Six. The financial system in the developed economies is still weak following the crisis of 2008, and appears to be becoming even weaker as bad debts escalate and profits fall. The reduced and stagnant growth rates in the developed economies since 2008, the Chinese super investment program hitting the buffers and the sustained period of low and negative interest rates, have all combined to suppress profitability in the financial sector. Meanwhile the mountain of bad debt are still sitting on the books of many banks after the financial crash, the non-performing loans have not gone away, they were mostly just parked, and now as bad debt is once again escalating the balance sheets of banks are deteriorating. Uncertainty in the banking system has been exacerbated by the flawed provisions of the EU banking Union (see this article) which has caused capital flight from the weaker peripheral banking systems since it came into effect on the 1st January 2016.

Seven. The world’s largest integrated economy, the European Union, is now a source of deflation and instability in the global economy. The flawed architecture of the eurozone means that it has never escaped the post crisis stagnation and now it appears to be weakening again. Many parts of the European banking system are in a dire state. Germany not only continues to run a massive trade surplus (a policy that reduces global demand and exports unemployment) but is busy trying to turn the entire eurozone into a similar export dependent economy.

Unemployment, the resulting political instability, and the migrants crisis are all weakening the European Union meaning the likelihood of substantial reform (much less the partial dismantling) of the flawed eurozone system is less likely. Protracted high unemployment in the eurozone is causing the slow but relentless disintegration of many political parties, particularly on the social democratic left. Populist parties of the right and the left are gaining strength throughout Europe. The migration crisis could lead to the end of the Schengen Agreement, and (together with other domestic troubles) to the end of German Chancellor Angela Merkel’s government. Brexit could trigger another round of instability in the EU, and the Greek crisis will not go away as it is quite impossible that the Greeks will be able to pay their debts off.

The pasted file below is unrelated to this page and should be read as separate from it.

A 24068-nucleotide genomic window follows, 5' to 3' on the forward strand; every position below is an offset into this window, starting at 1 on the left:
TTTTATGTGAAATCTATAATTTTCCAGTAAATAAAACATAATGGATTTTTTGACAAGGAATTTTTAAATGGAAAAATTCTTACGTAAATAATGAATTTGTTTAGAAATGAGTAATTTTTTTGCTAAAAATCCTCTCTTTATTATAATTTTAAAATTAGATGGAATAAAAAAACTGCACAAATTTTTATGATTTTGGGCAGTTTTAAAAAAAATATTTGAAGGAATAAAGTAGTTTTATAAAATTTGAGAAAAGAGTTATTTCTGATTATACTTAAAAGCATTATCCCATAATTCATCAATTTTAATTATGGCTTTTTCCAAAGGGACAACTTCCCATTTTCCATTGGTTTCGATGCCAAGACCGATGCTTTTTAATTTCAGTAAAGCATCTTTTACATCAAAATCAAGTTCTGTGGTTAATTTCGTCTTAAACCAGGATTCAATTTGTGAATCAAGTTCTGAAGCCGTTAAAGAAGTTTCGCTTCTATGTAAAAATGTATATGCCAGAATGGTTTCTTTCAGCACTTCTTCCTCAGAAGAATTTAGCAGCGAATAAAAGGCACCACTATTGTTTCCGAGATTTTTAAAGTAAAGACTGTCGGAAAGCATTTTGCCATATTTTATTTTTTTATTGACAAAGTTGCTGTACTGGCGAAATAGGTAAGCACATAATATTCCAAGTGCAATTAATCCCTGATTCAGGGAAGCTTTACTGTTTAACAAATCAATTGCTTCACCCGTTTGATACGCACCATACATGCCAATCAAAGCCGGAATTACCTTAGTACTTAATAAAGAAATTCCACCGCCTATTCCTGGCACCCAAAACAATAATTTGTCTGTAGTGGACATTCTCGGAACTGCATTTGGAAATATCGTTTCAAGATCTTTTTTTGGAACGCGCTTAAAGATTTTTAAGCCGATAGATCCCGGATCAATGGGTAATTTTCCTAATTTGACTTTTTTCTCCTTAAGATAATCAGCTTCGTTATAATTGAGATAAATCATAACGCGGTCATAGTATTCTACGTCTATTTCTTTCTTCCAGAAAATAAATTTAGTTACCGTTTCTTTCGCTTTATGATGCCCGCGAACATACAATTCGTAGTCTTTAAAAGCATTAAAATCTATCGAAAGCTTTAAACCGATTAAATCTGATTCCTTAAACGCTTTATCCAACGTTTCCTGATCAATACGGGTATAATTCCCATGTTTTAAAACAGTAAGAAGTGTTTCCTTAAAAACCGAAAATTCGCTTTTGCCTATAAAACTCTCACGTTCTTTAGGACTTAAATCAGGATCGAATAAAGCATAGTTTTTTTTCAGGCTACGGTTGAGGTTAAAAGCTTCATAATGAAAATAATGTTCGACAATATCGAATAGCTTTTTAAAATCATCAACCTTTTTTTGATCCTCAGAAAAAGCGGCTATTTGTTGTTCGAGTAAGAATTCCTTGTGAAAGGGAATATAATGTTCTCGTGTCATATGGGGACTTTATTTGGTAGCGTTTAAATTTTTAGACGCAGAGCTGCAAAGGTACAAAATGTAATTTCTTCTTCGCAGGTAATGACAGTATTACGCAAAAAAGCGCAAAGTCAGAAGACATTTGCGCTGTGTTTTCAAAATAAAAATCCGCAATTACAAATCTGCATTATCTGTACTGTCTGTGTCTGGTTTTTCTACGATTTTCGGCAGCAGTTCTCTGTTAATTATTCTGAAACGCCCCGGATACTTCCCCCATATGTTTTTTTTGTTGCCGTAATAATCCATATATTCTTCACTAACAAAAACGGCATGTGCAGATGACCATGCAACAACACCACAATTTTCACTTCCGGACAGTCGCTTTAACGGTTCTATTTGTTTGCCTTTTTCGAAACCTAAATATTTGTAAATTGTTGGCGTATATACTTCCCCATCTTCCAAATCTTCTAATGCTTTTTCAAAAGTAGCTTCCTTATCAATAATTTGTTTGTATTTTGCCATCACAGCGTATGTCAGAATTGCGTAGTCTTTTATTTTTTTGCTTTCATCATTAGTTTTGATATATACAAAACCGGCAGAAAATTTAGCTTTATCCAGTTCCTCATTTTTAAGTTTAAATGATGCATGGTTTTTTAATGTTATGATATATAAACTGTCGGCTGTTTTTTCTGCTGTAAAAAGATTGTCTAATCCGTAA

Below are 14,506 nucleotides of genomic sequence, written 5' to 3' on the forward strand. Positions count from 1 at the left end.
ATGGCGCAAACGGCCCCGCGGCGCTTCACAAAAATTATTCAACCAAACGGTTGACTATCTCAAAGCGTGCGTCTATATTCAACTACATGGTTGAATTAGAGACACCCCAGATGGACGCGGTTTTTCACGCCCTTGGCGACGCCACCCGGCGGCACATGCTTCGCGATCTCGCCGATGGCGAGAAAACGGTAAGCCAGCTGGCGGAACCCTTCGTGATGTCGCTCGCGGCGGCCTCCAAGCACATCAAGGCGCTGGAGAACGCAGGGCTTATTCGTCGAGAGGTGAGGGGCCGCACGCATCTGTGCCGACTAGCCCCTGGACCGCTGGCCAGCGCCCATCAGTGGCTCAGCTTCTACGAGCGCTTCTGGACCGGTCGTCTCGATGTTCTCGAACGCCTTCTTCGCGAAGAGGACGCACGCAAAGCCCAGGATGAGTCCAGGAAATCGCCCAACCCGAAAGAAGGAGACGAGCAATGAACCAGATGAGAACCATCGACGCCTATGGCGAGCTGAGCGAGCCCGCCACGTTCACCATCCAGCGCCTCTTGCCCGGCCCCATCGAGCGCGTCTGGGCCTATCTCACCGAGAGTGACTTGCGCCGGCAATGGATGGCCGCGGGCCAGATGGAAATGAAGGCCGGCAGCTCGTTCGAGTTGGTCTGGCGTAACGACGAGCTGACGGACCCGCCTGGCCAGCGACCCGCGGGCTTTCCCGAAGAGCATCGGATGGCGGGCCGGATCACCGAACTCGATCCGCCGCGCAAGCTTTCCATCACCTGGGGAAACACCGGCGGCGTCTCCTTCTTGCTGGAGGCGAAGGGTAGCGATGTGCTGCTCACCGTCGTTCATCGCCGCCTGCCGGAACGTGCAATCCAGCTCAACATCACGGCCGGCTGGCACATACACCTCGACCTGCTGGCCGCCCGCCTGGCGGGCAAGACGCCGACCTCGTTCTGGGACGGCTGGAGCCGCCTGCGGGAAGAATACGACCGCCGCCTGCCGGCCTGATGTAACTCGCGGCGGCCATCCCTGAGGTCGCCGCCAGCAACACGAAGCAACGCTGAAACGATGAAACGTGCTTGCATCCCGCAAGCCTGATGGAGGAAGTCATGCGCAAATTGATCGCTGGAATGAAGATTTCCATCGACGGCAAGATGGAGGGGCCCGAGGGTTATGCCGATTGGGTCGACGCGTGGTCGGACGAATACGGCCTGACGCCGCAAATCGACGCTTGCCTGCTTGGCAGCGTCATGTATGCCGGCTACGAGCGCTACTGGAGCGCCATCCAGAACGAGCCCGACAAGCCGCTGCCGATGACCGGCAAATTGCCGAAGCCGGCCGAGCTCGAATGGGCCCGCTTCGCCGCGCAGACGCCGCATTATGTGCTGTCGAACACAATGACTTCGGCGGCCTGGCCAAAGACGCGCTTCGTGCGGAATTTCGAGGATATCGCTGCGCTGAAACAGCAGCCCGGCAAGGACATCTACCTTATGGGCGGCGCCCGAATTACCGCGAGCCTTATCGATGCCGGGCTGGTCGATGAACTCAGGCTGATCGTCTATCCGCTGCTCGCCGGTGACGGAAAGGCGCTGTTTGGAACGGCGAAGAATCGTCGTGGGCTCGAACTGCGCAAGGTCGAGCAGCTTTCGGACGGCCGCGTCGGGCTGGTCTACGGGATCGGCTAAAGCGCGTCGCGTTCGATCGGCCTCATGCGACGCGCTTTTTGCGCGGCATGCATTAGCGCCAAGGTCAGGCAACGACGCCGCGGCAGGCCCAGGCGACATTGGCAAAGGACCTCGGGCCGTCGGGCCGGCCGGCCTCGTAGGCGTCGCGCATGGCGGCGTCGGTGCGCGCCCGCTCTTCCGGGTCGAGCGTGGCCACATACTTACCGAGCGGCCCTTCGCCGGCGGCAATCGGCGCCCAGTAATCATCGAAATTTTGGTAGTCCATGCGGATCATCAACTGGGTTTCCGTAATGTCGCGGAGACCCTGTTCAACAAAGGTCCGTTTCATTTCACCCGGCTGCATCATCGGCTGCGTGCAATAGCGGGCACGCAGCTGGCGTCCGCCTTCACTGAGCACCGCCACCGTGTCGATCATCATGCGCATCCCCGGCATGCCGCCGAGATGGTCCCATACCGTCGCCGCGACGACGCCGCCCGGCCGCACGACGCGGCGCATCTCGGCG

Thus, Europe increasingly risks at worst disintegration and at best a paralysed stagnation. To top it all off, its neighbourhood is unsafe, with wars raging across the Middle East, an uneasy military truce in the Ukraine and severe tensions with while Russia from the Baltic to the Balkans. At the same time the US is trying to pivot away from Europe and the Atlantic alliance and focus more on Asia, China and the pacific arena.


 

Since the 1970s, and through the Great Moderation, recessions were just brief periods of slower growth and mostly the policy responses were strong and effective. At no time was generalised deflation a problem, and there were no episodes of serious debt deflation. Since 2008 that has all changed. Today, there are seven sources of potential global risk pushing down the world’s economy as it moves from an anaemic expansion to a slowdown, which will lead to further reduction in the price of risky assets worldwide. The danger is a global debt deflation spiral.

There is a real danger that the global economy could suffer a debt deflation crisis

 
At the same time, the policies that stopped and reversed the doom loop between the real economy and assets values in 2008 are running out of steam. The current policy mix is suboptimal, owing to excessive reliance on monetary rather than fiscal policy. Indeed, monetary policies are becoming increasingly unconventional, reflected in the move by several central banks to negative real policy rates; and such unconventional policies risk doing more harm than good as they hurt the profitability of banks and other financial firms.

The big issue, of unbalanced global trade, income inequality which is draining demand from the economy, and a global finance system that has become a mechanism for building ever larger mountains of debt, all require global leadership but are occurring seemingly at a time of US imperial retreat.

Time to buckle up for a bumpy ride.